Comments to Parliament by Kamloops-Thompson-Cariboo MP Cathy McLeod on Monday, May 26, 2020:
MR. SPEAKER, the Canadian Forces Snowbirds have thrilled and united Canadians from coast to coast to coast. We have watched them fly over our cities, towns and villages as they fulfill Operation Inspiration.
Like many in Kamloops, I watched from my deck as the Snowbirds flew into town. Seeing the best of the best in flight brought on a smile and a sense of pride.
Tragically, last Sunday, our joy and thrill turned to horror as the news of the crash quickly spread through the community and the country. I would be remiss not to mention the extraordinary efforts of the community of Brocklehurst whose residents sprang into action in spite of the horrors of what they had just witnessed. This included front-line workers from Kamloops Fire Rescue to the RCMP, BC Ambulance Service, YKA crash track, airport authorities and military representatives.
We all share our grief over the tragic death of Captain Jennifer Casey, and watched with heavy hearts as she arrived home in Halifax yesterday. In reading stories and tributes to honour Captain Casey, people cannot help but be inspired by what she accomplished in such a short life. Our nation mourns her loss.
When we needed it most, Operation Inspiration brought hope to a country weary of the impact of COVID-19, and for that we will remain forever grateful.
Mr. Speaker, in January, instead of saving PPE for our health care workers, the health minister decided to ship it off to communist China. This just added to Beijing’s growing stockpile. Now the Liberals are desperately trying to procure millions of masks. Where from? China. When they actually get a shipment, they are defective and cannot be used.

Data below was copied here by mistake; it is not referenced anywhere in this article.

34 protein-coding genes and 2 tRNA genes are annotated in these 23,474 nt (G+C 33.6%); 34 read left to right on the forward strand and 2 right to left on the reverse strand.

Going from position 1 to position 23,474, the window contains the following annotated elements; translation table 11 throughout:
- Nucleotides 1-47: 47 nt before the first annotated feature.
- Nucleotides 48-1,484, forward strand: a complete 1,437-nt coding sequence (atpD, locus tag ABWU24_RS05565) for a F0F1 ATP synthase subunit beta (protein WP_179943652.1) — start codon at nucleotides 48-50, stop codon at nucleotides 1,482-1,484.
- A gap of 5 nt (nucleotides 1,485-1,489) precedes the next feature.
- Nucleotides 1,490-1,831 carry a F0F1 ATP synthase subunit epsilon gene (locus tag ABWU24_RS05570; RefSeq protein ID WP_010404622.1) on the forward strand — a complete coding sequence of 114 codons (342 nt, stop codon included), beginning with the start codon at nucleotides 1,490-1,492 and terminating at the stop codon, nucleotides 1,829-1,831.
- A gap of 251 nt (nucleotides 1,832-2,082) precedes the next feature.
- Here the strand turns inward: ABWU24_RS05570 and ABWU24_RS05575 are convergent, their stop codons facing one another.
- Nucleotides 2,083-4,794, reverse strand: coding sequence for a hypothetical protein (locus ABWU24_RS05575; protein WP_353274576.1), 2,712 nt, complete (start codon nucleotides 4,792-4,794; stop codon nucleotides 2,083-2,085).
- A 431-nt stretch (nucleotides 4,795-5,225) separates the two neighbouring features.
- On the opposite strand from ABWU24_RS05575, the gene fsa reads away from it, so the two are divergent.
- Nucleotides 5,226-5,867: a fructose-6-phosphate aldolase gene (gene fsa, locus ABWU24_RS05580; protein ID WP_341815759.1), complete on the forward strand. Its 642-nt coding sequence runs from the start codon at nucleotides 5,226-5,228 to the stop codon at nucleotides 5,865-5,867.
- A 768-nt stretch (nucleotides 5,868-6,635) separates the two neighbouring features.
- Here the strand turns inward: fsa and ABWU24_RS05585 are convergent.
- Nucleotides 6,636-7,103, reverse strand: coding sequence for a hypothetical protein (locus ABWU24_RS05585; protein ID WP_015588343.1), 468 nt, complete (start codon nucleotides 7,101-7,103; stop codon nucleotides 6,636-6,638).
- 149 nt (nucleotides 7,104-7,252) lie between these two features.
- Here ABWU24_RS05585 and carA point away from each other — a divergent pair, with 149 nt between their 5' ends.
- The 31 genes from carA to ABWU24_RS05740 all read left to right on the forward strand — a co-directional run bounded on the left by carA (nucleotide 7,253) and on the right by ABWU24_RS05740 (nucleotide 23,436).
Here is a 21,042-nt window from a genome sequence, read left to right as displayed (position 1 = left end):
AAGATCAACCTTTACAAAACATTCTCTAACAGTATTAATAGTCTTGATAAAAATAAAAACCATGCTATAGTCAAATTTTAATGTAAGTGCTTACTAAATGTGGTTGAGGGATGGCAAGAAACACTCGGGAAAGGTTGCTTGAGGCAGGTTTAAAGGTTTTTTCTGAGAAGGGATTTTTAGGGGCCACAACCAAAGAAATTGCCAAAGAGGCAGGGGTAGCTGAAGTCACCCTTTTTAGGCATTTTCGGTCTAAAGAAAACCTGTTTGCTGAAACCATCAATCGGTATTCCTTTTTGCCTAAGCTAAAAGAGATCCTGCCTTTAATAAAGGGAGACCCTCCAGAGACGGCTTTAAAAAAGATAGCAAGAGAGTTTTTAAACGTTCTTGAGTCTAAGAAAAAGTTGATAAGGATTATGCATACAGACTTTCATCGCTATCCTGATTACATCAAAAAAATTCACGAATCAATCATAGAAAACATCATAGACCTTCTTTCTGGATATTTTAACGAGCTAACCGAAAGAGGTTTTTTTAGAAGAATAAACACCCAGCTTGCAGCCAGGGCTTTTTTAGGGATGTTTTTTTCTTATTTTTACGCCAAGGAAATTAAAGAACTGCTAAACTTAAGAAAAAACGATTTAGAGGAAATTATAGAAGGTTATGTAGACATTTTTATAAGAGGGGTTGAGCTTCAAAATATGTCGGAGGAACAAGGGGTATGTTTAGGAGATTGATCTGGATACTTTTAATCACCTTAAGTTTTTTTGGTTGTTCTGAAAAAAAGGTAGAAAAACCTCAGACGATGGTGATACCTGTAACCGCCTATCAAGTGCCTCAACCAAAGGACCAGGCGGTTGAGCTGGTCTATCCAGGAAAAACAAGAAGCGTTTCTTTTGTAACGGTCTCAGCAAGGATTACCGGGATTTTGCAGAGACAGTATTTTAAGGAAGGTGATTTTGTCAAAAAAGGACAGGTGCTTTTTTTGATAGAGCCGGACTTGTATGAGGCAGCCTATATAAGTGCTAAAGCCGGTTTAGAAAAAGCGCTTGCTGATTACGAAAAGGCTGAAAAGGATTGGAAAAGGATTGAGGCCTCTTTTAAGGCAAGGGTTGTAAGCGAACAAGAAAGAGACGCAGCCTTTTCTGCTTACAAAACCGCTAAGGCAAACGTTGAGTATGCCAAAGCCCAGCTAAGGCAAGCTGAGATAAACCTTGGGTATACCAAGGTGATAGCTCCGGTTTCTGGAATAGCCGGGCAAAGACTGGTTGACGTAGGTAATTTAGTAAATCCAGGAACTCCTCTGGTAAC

Can the minister guarantee that her lack in ensuring the availability of N95 masks in no way contributed to the 29-plus cases in our armed forces personnel who are supporting our seniors in their homes?
Madam Speaker, I appreciated many of the comments by the minister. He articulated many of the things the government has done in response to the COVID crisis. What he really did not focus in on is what the debate is today, so I will take some of the examples.
He might acknowledge we had to rush through legislation, because we have only had a couple of sittings to deal with emergency legislation, where there was no proper review of the legislation, and then there were flaws in the legislation that had to be corrected later. If you recall, we came for a 10% worker subsidy and of course got called back because the Liberals found out that it really had to be larger, at 75%. That was because they did not have parliamentary process. What we have here today is a debate about continuing with a COVID committee. Yes, it is better than what we have been doing, but it is not due and proper parliamentary process. If they have an idea with respect to disabilities, we have a committee that does a phenomenal job. It would be able to analyze that legislation with some proper witnesses. It could expedite it and we would have better legislation, but they do not want that to happen.
I would ask my colleague this. What is his reluctance to have a modified Parliament as opposed to continuing as we are, which is a committee, not Parliament, and will not have the impact and effect of making legislation and decisions of government better for Canadians?